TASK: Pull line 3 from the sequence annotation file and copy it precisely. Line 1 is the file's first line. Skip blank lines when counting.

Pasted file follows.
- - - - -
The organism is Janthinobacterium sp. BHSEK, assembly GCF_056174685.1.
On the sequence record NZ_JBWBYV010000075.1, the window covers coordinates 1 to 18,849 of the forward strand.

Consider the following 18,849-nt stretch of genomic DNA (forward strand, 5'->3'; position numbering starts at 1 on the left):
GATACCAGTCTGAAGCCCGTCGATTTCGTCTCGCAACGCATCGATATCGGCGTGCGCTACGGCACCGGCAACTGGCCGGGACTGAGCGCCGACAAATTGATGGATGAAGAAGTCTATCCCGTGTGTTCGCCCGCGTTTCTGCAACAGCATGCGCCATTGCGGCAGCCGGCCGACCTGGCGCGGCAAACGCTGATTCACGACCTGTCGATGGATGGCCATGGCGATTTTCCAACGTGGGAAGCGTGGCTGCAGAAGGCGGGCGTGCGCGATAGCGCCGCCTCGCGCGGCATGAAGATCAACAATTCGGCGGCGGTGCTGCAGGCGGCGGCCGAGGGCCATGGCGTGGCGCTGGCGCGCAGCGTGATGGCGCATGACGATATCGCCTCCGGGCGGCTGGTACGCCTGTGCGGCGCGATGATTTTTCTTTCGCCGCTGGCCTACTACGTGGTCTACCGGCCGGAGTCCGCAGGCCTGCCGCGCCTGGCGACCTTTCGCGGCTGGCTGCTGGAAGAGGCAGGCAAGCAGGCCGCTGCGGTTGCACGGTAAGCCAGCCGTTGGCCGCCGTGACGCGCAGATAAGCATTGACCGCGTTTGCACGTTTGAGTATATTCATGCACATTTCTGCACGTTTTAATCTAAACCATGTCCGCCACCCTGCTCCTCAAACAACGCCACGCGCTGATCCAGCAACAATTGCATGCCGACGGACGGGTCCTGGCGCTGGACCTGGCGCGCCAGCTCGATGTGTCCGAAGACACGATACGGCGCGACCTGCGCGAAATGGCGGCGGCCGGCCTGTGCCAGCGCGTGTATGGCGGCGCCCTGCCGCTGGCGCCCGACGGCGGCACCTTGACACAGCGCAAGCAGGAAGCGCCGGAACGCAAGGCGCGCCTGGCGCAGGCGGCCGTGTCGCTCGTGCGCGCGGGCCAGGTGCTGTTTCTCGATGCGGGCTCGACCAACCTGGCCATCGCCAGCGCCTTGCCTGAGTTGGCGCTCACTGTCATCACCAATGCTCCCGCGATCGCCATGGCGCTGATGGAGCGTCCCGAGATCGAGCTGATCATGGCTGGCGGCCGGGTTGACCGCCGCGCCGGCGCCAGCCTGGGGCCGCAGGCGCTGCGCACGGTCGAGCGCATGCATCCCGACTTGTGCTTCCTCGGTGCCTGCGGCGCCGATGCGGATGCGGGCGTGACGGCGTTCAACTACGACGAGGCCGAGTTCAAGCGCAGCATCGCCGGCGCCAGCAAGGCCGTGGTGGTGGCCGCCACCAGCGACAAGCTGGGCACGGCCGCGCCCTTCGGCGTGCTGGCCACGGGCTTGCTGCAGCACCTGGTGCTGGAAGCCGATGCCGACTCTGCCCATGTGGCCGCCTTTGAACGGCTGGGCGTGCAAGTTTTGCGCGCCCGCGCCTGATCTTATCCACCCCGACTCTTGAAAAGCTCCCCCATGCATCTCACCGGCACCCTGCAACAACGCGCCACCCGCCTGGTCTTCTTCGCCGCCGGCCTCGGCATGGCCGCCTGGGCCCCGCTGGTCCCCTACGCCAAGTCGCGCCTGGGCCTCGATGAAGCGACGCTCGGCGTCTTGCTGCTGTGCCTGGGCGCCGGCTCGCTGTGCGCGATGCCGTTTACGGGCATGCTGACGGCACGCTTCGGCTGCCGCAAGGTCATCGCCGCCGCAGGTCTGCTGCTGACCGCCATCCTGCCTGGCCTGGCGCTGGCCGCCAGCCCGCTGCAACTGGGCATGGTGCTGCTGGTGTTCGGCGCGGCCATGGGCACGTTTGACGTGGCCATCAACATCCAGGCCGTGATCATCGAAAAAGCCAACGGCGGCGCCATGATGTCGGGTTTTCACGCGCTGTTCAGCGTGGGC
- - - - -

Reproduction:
Consider the following 18,849-nt stretch of genomic DNA (forward strand, 5'->3'; position numbering starts at 1 on the left):